WASHINGTON -- Many hospital patients are dissatisfied with some aspects of their care and might not recommend their hospitals to friends and relatives, the federal government said yesterday as it issued ratings for most of the nation's hospitals, based on the first uniform national survey of patients.
The survey was meant to provide a constructive way for patients to complain about arrogant doctors, crabby nurses and dirty or noisy hospital rooms. Medical experts said some of the complaints bore directly on the quality of care.
Many patients reported that they had not been treated with courtesy and respect by doctors and nurses, that they had not received adequate pain medication after surgery, and that they did not understand the instructions they received when discharged from the hospital.
Nationwide, in the average hospital, 67 percent of patients said they would definitely recommend the institution where they were treated to friends and relatives. But 63 percent gave their hospitals an overall score of 9 or 10 on a scale of 0 to 10.
At the average hospital, more than 25 percent of patients said nurses had not always communicated well with them.
The new data, part of a survey of patient experiences and perceptions of hospital care, is posted at a government Web site: www.hospitalcompare.hhs.gov. The site has survey information from many Baltimore-area hospitals, including the Johns Hopkins Hospital, University of Maryland Medical Center, GBMC and Mercy Medical Center.
Richard J. Umbdenstock, president of the American Hospital Association, which helped develop the measures, said they allowed "an apples-to-apples comparison" of hospitals at the state, local and national levels.
But the results provide cause for concern, said Carolyn M. Clancy, director of the Agency for Healthcare Research and Quality, a unit of the Public Health Service.
"Poor communication is a major source of medical errors," Clancy said. "If doctors are not listening carefully, patients may not bring up important information. Patients who do not understand discharge instructions are more likely to be readmitted to the hospital or end up in the emergency room."
Nancy E. Foster, a vice president of the American Hospital Association, agreed that many hospitals need to do a better job of controlling pain and communicating with patients.
Pain control keeps patients comfortable and can speed healing and reduce complications after surgery.
Many large teaching hospitals scored below the national average on questions about the cleanliness and quietness of the hospital environment. Patients were asked: "How often were your room and bathroom kept clean? How often was the area around your room quiet at night?"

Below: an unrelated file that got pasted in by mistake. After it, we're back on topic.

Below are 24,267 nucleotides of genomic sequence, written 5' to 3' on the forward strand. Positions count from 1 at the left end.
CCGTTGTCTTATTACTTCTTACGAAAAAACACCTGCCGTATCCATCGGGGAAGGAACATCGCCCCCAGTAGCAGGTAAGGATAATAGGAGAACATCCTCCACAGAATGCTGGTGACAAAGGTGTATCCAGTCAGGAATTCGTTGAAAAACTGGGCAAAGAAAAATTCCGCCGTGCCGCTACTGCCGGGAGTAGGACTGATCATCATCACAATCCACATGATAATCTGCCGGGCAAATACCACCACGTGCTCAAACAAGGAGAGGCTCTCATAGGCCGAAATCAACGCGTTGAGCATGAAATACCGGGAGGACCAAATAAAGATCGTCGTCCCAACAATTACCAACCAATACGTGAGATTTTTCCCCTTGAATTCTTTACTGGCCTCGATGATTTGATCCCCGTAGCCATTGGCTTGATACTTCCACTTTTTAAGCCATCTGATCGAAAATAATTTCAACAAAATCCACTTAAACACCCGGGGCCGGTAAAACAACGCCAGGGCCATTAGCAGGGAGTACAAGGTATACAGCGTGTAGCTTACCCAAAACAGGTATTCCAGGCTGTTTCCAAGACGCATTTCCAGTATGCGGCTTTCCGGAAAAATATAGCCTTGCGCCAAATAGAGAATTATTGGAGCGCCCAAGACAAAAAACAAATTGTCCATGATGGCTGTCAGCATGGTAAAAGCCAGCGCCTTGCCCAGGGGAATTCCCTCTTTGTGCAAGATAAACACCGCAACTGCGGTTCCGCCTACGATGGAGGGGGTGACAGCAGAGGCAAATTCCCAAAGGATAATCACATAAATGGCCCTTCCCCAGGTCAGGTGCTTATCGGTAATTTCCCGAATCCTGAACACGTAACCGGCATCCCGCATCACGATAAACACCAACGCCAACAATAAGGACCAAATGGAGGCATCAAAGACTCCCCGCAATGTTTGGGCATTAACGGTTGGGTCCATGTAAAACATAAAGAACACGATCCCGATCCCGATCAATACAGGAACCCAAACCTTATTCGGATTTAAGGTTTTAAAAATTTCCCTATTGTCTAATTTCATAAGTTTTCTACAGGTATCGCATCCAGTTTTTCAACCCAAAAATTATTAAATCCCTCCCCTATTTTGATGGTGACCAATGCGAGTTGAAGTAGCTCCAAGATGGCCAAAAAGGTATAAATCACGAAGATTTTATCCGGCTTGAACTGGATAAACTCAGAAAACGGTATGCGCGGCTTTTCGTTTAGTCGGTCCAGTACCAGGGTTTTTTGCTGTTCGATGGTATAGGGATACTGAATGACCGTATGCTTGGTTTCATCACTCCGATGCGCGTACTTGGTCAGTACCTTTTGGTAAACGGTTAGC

Consumer groups, employers and labor unions hailed release of the data, saying it would make hospitals more accountable.
Doug Salvador, the patient safety officer at Maine Medical Center in Portland, said: "Forty years ago hospitals were looked at as trusted friends. But there has been a relative decline in positive feeling about hospitals, because of all the attention to medical errors, the fear of hospital-acquired infections and the commercialization of medicine."
The Department of Health and Human Services has previously published hospital mortality rates and clinical measures of performance, indicating whether hospitals appropriately treated heart attacks, pneumonia and other conditions. Yesterday, the government provided comprehensive data on consumer satisfaction for the first time.
States showed substantial variation on that particular measure. The average for all hospitals reporting data was 79 percent in Alabama, compared with 76 percent in Utah, 74 percent in Maine and New Hampshire, 69 percent in Connecticut, 64 percent in New Jersey, 62 percent in New York, 61 percent in Florida, 60 percent in New Mexico and 56 percent in Hawaii.
Nationwide, at the average hospital, 63 percent of patients gave the hospital an overall rating of 9 or 10. Alabama ranked high, with an average score of 73 percent, and Hawaii was relatively low, with an average of 52 percent. The average was 57 percent for New York, 59 percent for New Jersey and 62 percent for Connecticut.
The data came from questionnaires completed by a random sample of patients treated at more than 2,500 hospitals from October 2006 to June 2007. Some hospitals chose not to cooperate, but they will soon have a financial incentive to do so.
Herb B. Kuhn, a Medicare official, said if hospitals did not report the data, their Medicare payments could be reduced, by about $100 for a typical case.